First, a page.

|Love and Other Tragedies|
I am no fan of The Cure. Most of my recollections about said band mostly are about the lead singer.
I don't even know if the things we spouted out at each other were remotely true, so we'll leave those to the annals of our shared history, that we being my college band.
I started this blog partly to record my reawakening to new music, and this is definitely something that's new to me.
So, to clarify, Roger O'Donnell is the keyboardist for the aforementioned Cure. He's brought along with him a cellist named Julia Kent. Both artists have achieved a measure of success without the other and they have come together to create an instrumental album unlike anything I have ever heard.
This is no Cure record or anything remotely similar.
All there is on this album is a piano and a cello.
The appear to be having a conversation about their travails.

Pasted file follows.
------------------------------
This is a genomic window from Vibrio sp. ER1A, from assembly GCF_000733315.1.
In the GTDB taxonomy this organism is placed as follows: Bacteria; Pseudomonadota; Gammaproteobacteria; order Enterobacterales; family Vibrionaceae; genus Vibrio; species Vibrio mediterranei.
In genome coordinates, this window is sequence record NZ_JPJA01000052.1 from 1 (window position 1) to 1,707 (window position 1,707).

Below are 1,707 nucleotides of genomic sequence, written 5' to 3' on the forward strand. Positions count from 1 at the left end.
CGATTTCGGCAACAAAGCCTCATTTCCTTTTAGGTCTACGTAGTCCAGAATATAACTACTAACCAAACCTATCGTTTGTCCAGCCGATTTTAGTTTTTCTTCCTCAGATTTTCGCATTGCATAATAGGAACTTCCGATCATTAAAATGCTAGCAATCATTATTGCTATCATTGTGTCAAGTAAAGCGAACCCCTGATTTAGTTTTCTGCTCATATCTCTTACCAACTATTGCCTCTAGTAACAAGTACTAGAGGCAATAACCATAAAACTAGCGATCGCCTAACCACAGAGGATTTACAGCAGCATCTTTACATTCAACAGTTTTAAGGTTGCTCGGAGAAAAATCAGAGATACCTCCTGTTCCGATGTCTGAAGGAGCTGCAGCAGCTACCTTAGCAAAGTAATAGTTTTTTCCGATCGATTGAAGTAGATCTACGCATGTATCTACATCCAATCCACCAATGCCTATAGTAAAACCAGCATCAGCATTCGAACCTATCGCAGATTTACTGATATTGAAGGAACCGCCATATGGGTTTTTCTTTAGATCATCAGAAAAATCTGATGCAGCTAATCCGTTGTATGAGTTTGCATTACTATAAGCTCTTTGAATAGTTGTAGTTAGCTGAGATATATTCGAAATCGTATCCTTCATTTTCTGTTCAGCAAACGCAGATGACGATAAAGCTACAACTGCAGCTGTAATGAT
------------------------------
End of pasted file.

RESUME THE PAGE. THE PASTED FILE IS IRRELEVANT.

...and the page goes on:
Kent's cello strains appear to be dominating the conversation, but the echoing piano refuses to be shut out.
The music does not ooze virtuosity, but beauty. In this modern world of the electric guitar we often forget that it's a stringed instrument and the power of the strings is lost in the high gain of rock, metal, and even blues.
The instruments on this record aren't drowned out by self-indulgent singer, an over zealous drummer, or faulty mixing. The notes have room to breathe and reverberate on the tracks.
Though the set up and tone never change, it's never boring and the playing abhors monotony. When things almost start to seem repetitive, the melodies change up and begin anew.
O'Donnell's choice to record with Kent was stunning and they've crafted a gorgeous collection of songs.
Genre: Chamber Music
Roger's Facebook Link
Julia's Facebook Link